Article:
Chatting with your Director of Marketing, Charlie Liang, he emphasizes the importance of Marketing Qualified Accounts (MQAs) and their role in aligning marketing with sales.  Can you elaborate on the difference between MQA and MQL?

In demand generation, companies use Marketing Qualified Leads (MQLs), to designate a lead deemed worthy to be handed off to sales. But the metrics required for Account Based Marketing are different than those used in demand generation, because instead of relating to an individual person, they align to target accounts.  In other words, while the MQL relates to one lead, the MQA is for entire accounts that are ready to go to sales.  

The definition of a Marketing Qualified Account is at the very foundation of ABE, which focuses our sales and marketing efforts on a relatively small number of high-value accounts that have the greatest revenue potential.

So, rather than giving leads “scores,” which is a very nebulous term, we’ve adopted a new way to think about scoring accounts, which is by minutes they spend engaging with us, or "engagement minutes." If you tell a rep that a lead has a score of 55, that really doesn’t tell them a lot. However, if you tell them that an account has 55 engagement minutes, it’s pretty clear what that means.

What’s the criteria for an MQA? Here’s an example of how we think about it. If two key personas from the account cumulatively reach 35 minutes of engagement with us (from webinars to form fills to live event attendance, etc.) over a 30 day period, they become an MQA.

The MQA is an important milestone for a company on it’s way to becoming a customer, one which your entire revenue team should rally around and prioritize. You must work together to make it happen. I mentioned an alignment workshop earlier – this is the perfect place to do this. In this workshop, your agenda should include talking about things like:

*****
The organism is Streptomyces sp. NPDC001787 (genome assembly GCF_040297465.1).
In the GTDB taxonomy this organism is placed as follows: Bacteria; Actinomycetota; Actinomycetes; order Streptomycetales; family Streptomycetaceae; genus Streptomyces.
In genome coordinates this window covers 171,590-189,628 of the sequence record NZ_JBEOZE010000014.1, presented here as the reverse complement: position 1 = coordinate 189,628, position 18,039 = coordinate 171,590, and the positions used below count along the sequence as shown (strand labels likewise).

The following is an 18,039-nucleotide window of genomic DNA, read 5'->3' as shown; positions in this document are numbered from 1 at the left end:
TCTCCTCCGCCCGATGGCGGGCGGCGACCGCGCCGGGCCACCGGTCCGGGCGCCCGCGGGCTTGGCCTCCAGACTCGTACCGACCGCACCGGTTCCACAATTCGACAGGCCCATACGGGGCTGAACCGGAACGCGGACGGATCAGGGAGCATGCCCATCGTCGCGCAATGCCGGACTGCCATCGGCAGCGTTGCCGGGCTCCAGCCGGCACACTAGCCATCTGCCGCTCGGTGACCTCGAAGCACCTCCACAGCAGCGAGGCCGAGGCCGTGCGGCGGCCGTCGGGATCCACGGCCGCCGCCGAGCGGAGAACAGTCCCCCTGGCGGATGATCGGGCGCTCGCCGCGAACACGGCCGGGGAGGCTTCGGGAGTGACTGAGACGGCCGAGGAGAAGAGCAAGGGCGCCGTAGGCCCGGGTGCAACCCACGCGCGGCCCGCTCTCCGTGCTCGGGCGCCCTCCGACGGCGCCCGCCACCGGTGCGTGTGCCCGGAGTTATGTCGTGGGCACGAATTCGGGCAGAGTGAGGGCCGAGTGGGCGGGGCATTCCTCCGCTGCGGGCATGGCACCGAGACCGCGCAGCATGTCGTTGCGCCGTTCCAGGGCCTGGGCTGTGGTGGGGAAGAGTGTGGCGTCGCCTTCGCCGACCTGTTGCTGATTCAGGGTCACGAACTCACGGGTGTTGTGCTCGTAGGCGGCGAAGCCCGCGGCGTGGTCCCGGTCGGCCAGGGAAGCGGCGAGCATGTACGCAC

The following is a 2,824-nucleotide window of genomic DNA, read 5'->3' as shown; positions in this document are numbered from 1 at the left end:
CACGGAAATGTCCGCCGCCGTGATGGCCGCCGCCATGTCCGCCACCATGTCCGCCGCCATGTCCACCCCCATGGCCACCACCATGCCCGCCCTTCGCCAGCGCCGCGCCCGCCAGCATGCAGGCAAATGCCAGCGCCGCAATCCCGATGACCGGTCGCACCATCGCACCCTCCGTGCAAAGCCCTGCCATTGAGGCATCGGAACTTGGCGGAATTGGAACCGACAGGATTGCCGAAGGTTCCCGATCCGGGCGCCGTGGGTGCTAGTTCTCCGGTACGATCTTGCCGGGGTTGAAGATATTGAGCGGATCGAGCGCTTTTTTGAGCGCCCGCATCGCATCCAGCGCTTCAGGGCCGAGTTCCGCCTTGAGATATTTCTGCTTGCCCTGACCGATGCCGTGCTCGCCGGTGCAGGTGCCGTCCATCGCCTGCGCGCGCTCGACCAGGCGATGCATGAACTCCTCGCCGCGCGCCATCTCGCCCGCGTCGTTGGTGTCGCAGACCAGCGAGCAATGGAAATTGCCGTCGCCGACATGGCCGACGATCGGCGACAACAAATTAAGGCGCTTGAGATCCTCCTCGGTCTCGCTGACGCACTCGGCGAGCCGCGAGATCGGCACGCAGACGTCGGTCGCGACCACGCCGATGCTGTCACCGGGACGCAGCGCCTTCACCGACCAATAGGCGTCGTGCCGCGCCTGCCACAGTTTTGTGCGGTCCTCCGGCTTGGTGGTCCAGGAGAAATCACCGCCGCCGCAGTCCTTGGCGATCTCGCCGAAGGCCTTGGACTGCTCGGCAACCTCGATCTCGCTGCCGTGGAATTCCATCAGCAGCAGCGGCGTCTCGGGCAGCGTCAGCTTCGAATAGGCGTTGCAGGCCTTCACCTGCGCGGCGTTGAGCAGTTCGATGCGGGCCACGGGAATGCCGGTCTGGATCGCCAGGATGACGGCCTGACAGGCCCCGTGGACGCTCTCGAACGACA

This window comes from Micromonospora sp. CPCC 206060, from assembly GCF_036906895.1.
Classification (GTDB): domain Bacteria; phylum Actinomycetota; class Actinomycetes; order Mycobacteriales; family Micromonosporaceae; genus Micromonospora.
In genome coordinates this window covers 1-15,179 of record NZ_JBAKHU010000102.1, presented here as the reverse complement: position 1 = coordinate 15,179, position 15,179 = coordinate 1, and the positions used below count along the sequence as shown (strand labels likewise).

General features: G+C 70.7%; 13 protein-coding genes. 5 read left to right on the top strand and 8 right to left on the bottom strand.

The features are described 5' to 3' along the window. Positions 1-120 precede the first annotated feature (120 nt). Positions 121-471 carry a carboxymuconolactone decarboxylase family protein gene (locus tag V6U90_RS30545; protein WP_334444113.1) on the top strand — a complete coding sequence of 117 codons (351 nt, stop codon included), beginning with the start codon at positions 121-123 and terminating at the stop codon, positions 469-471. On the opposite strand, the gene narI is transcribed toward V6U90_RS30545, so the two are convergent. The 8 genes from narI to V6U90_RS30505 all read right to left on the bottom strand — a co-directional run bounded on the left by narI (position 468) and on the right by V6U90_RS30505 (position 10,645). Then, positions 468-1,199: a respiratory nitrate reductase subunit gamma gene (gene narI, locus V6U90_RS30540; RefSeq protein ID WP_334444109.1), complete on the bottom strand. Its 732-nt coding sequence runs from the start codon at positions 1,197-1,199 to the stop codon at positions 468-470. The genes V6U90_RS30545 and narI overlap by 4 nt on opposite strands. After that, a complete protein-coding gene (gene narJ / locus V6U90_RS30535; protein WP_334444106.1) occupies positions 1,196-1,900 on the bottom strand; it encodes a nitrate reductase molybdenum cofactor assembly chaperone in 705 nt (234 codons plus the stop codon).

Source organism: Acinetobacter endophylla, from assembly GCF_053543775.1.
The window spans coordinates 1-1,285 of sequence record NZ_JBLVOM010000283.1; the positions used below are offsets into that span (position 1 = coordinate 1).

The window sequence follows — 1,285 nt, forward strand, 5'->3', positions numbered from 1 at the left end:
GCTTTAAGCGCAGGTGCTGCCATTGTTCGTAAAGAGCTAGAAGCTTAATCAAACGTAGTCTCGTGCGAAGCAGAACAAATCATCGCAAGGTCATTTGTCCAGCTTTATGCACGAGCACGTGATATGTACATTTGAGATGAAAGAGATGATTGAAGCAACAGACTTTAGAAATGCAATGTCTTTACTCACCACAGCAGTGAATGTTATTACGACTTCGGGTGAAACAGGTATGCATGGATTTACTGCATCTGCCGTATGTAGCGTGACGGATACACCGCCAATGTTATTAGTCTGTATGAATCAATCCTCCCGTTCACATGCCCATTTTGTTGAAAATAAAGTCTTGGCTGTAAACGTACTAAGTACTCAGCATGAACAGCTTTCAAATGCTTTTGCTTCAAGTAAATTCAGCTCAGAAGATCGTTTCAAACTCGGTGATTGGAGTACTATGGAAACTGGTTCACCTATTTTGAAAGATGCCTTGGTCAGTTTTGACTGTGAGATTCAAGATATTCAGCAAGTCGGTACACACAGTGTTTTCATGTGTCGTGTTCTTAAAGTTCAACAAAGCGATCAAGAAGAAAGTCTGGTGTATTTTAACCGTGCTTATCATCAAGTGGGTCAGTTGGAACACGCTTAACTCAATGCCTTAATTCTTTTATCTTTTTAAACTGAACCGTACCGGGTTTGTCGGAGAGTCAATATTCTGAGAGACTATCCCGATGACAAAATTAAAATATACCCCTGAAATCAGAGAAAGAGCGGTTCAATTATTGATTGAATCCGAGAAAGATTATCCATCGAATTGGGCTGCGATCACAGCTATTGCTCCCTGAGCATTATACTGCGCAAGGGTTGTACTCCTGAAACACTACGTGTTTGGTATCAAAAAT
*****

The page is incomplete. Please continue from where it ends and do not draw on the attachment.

• How many minutes should each piece of content and interaction get? For example, give a tradeshow booth visit and scan 3 engagement minutes, and give ebook downloads 20 engagement minutes?
  • How much weight should different personas and titles get? For example, for every minute that a CMO get, give them 2x the minutes, or for every minute an office intern gets, give them 0x the minutes)
  • How much weight should different types of content get? For example, for mid-funnel ebook download, give 1.3x the engagement minutes. For bottom of the funnel content, give them 2x the engagement minutes.
  • Are there actions that should automatically make an account an MQA such as demo requests, other hand raises, etc.?
How should companies be thinking about ABE if they want to succeed this year? What advice would you give them?

The industry is starting to realize that ABM (and ABE) is NOT a technology category, it is a business strategy. It is a way of running your sales and marketing machine (just like demand gen and inbound are ways of running your marketing machine). There are technology categories that support ABM, but just like demand gen, there are MANY categories — including account selection, account research, account-based analytics, account-based advertising, sales automation, and more. 

To succeed this year, you must put in place the foundation for account-based success, including the fundamentals of lead-to-account matching, account-based analytics.

Where can people learn more about you and Account Based Everything?

I’m pretty easy to find on Twitter @JonMiller or they can connect with me on LinkedIn. But if they really want to learn more about ABE, we’re cranking out some of the best content on the Engagio Blog. And I’d be remiss if I didn’t plug The Engagio Playbook one more time.

If you’d like to read about what Lattice’s CEO Shashi Upadhyay had to say when the tables were turned and was asked about ABM, check out the accompanying blog post over on The Engagio blog! And to learn more about hacking your way to a successful account-centric program, check out our webinar.

Written by

Caitlin Ridge
February 21, 2017